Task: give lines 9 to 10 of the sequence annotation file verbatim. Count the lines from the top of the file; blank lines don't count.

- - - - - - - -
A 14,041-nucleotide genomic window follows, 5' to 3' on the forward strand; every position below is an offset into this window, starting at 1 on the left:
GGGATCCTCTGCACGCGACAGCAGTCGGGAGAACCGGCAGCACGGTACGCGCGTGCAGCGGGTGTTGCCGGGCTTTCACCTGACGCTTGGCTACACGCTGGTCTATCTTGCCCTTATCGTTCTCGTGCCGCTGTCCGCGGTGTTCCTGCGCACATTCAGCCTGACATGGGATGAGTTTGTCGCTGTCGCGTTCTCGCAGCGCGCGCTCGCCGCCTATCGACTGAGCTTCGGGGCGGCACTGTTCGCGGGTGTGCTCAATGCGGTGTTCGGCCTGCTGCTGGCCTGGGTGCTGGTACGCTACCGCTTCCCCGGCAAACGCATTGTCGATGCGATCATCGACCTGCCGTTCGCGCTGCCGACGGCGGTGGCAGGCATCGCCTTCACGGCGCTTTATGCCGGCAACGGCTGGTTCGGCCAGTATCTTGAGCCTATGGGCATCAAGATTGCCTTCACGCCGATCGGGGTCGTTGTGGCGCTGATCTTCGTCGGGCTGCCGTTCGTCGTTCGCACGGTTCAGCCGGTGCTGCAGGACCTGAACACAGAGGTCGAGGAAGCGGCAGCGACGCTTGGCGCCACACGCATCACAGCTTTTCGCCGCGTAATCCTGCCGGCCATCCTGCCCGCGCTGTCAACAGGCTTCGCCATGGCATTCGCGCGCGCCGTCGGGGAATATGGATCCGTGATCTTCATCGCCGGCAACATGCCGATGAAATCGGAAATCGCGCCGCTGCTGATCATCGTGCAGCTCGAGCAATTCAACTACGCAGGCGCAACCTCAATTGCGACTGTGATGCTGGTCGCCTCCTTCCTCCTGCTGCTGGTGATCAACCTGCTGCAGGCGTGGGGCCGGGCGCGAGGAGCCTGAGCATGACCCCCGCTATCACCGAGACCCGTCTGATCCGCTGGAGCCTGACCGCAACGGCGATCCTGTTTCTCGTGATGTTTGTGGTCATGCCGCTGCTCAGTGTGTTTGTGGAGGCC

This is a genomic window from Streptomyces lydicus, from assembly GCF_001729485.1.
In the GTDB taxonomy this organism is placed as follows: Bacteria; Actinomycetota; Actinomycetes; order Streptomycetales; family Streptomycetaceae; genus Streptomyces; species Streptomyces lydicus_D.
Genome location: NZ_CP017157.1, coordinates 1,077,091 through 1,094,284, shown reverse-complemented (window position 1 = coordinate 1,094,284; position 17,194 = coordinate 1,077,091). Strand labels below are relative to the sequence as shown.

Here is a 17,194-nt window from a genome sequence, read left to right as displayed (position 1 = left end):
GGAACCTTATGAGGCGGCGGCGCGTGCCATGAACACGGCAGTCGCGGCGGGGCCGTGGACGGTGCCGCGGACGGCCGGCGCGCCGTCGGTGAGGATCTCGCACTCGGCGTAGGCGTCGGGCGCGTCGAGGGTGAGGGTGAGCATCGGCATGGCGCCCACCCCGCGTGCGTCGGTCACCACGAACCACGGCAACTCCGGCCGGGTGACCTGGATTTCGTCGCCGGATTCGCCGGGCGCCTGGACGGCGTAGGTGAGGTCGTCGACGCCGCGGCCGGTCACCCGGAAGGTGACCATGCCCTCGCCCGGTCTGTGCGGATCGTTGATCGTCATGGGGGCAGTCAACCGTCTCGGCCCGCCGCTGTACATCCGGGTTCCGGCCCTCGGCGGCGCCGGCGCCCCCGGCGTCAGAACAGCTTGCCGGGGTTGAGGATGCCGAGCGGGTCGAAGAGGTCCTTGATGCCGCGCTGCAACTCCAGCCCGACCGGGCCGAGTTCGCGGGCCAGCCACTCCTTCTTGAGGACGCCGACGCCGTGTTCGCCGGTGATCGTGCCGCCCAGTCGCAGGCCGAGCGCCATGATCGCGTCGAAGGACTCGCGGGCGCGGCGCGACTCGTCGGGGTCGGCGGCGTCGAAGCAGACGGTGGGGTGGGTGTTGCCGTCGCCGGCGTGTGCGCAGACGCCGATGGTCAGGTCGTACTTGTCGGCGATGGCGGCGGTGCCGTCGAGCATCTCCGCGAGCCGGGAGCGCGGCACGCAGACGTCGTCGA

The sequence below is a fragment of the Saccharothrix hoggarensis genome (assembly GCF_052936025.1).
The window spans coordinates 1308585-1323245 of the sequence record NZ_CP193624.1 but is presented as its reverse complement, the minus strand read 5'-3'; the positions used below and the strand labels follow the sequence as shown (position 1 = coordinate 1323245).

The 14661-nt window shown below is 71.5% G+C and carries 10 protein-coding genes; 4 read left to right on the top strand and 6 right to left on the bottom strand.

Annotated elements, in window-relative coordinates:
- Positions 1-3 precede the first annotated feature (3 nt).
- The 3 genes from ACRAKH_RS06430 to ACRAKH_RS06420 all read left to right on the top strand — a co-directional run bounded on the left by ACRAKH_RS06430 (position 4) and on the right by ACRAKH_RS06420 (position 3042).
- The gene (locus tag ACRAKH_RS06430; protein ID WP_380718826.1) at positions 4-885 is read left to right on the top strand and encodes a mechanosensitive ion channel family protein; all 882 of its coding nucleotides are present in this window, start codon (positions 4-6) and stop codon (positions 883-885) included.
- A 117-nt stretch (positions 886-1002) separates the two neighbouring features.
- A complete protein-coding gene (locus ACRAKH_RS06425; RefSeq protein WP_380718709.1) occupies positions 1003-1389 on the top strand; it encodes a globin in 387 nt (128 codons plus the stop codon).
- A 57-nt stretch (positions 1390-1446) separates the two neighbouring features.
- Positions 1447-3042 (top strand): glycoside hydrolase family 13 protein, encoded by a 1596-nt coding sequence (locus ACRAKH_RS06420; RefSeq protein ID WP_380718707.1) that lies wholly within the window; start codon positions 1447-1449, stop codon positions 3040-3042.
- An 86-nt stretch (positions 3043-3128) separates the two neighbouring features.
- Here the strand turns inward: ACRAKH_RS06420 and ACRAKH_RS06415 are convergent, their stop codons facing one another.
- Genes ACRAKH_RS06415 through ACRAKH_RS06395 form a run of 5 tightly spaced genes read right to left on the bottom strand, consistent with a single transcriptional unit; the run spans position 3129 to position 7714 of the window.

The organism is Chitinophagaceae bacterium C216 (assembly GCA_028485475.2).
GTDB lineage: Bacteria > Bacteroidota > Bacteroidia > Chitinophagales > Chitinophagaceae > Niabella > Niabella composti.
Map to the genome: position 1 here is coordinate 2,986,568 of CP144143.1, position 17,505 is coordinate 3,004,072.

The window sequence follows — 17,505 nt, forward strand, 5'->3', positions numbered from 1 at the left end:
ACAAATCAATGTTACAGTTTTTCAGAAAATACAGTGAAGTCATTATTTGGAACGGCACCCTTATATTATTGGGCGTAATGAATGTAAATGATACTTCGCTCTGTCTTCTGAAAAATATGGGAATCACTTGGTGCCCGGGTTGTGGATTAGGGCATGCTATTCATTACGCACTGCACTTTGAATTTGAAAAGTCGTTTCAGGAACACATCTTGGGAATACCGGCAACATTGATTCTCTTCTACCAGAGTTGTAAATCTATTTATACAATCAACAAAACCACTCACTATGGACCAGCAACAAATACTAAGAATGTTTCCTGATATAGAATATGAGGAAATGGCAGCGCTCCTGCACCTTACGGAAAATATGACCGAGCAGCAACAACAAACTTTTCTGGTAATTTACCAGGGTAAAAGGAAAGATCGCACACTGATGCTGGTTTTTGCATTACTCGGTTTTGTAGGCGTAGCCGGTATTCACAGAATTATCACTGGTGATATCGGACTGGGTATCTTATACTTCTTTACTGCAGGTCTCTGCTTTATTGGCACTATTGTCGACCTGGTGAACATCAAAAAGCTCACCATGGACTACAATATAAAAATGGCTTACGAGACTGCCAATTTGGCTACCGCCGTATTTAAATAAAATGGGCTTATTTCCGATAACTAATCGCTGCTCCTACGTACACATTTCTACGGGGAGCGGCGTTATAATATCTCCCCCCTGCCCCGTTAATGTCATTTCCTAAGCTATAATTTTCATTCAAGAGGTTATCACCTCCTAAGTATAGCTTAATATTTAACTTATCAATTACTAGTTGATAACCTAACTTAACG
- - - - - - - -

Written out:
The window spans coordinates 1308585-1323245 of the sequence record NZ_CP193624.1 but is presented as its reverse complement, the minus strand read 5'-3'; the positions used below and the strand labels follow the sequence as shown (position 1 = coordinate 1323245).

The 14661-nt window shown below is 71.5% G+C and carries 10 protein-coding genes; 4 read left to right on the top strand and 6 right to left on the bottom strand.